WellesleyWeston Magazine

SUMMER 2018

Launched in 2005, WellesleyWeston Magazine is a quarterly publication tailored to Wellesley and Weston residents and edited to enrich the experience of living in two of Massachusetts' most desirable communities.

Issue link: https://wellesleywestonmagazine.epubxp.com/i/978308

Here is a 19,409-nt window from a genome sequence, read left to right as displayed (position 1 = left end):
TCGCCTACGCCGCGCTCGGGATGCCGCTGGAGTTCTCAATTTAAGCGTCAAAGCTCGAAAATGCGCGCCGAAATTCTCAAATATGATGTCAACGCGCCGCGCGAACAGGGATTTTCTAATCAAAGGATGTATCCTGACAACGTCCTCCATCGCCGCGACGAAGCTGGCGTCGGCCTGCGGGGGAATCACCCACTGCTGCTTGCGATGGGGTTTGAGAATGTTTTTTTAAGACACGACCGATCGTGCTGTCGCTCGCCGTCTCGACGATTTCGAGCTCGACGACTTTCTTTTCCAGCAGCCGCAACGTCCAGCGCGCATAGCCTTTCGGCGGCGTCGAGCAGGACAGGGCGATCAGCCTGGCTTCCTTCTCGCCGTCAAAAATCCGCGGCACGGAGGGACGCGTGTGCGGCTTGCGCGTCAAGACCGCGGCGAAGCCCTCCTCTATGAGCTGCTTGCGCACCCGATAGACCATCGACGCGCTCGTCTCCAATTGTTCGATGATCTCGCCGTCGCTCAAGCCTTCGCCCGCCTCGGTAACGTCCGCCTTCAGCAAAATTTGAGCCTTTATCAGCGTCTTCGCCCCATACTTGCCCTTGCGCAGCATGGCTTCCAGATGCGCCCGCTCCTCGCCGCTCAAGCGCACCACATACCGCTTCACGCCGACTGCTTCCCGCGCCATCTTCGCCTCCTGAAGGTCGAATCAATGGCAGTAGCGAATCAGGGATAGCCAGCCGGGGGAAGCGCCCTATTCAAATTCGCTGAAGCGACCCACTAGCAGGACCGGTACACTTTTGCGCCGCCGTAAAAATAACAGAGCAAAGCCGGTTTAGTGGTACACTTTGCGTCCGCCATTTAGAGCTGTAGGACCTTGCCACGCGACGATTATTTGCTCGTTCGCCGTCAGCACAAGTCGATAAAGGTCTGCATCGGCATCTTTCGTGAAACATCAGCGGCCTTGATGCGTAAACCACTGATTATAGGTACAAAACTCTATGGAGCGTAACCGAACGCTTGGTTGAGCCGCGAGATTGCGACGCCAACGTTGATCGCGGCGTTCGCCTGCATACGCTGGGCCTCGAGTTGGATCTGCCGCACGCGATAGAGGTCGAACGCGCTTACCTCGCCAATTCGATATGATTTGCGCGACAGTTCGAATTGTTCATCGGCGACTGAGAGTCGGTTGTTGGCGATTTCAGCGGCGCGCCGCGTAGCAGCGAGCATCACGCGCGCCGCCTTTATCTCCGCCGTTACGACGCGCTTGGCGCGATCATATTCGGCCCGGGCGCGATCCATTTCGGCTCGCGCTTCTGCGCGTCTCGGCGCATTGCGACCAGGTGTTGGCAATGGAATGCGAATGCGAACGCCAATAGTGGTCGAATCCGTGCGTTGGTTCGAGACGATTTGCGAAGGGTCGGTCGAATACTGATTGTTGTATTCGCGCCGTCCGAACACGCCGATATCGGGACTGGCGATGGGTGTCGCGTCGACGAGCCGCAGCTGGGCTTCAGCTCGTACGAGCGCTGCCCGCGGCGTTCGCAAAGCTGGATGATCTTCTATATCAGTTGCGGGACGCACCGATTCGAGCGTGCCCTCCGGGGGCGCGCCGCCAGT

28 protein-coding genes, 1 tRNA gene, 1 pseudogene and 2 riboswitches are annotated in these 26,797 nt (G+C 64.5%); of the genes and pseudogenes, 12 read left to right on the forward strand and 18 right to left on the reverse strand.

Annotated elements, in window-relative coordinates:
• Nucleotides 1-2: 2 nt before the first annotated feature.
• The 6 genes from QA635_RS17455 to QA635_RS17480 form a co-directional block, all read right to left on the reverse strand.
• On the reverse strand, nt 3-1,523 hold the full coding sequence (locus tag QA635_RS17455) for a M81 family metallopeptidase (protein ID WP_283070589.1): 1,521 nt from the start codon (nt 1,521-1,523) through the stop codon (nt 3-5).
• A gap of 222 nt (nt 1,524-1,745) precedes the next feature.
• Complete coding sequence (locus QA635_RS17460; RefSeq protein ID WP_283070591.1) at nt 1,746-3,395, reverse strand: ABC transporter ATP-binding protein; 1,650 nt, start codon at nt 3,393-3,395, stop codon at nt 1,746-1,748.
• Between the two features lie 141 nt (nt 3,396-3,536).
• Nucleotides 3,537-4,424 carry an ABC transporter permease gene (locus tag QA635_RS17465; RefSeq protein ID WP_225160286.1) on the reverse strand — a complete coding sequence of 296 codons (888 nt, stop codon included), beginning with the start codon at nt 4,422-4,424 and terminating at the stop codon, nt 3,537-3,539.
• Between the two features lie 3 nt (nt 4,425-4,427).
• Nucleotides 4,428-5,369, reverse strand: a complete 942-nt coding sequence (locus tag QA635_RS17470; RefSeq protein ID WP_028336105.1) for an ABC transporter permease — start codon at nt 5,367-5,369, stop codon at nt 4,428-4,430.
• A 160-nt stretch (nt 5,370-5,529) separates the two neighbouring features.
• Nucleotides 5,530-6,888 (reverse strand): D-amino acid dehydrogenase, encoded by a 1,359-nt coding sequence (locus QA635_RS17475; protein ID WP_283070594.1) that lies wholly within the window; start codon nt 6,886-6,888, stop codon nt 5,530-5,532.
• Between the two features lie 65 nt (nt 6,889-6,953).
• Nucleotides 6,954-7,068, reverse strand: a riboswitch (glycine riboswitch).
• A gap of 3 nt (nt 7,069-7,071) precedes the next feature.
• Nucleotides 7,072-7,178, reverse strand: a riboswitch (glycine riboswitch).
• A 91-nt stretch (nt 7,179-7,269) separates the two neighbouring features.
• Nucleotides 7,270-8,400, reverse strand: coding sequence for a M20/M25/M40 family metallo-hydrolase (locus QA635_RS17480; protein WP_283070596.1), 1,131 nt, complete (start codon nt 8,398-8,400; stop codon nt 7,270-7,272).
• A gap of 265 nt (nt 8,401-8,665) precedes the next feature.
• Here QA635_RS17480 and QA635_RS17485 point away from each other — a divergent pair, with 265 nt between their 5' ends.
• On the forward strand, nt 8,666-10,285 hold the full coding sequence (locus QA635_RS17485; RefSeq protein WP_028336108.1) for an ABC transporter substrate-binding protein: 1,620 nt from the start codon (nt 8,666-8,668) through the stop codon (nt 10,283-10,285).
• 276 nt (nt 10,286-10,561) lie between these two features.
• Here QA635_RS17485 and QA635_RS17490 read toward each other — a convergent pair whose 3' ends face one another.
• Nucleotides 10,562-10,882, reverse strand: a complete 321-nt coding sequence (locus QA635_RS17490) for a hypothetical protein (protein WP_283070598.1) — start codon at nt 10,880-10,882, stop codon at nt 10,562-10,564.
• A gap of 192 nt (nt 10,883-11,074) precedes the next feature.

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[ forum ] D I C K C A R L S writer the demand for a Continuing Care Retirement Community (CCRC) in Wellesley is real. Currently, it's estimated that there are 3,000 people, or approximately 11 percent of the town's population of 29,000, who are 70-plus years old. Many members of this population would like to downsize their homes but remain in town where they can be close to friends and family. The CCRC concept is well established. It offers older people, who are more or less healthy, the opportunity to downsize and provides them with a home and lifetime healthcare. About 85 per- cent of the industry is nonprofit, as is the project being proposed here. The CCRC provides a home and in-house health care, all under one roof. It also helps older people feel less isolated and lonely by providing common spaces for lounging, dining facilities, exercise spaces, meeting rooms, and study areas. Wellesley has several possible locations that can work for the development of a CCRC. One pos- sibility would be a sensitively designed facility on 22 acres in the center of the North 40, the par- cel of land the town purchased from Wellesley College in 2014. The CCRC proposed here would be just under 200 garden apartments, connected around a common building and built so as not to compromise the wooded ambience of the area. The development would include a combina- tion of one and two bedrooms, thereby accommodating both singles and couples. Approximately 250 persons could live in the apartments, amounting to just under 10 percent of the estimated 70-plus population. The proposed CCRC would open first to Wellesley residents, then to those from abut- ting towns, and also to those who may live elsewhere but also seek to be near their chil- dren and grandchildren who live here. The plan is to help the town to stay focused on bal- anced growth and to maintain its residential character. How well will the project fit physically in the 47-acre parcel? A look at North Hill, lodged at the southeast corner of the Babson College property, helps illustrate how a carefully de- signed development fits very nicely into the community without compromising its neigh- bors. A preliminary site plan is available show- ing building, lawn, parking areas, the projects setbacks, and how all elements will work together. The traffic impact from the development at the North 40 would be minimal for a cou- ple of reasons. For one thing, seniors do not use their cars as frequently as younger peo- ple. And a community bus service would not only be a nice amenity for the residents, but it would further minimize traffic. A CCRC for the North 40 "With all the services Wellesley now provides its seniors, there's still a missing gap." 52 W e l l e s l e y W e s t o n M a g a z i n e | s u m m e r 2 0 1 8

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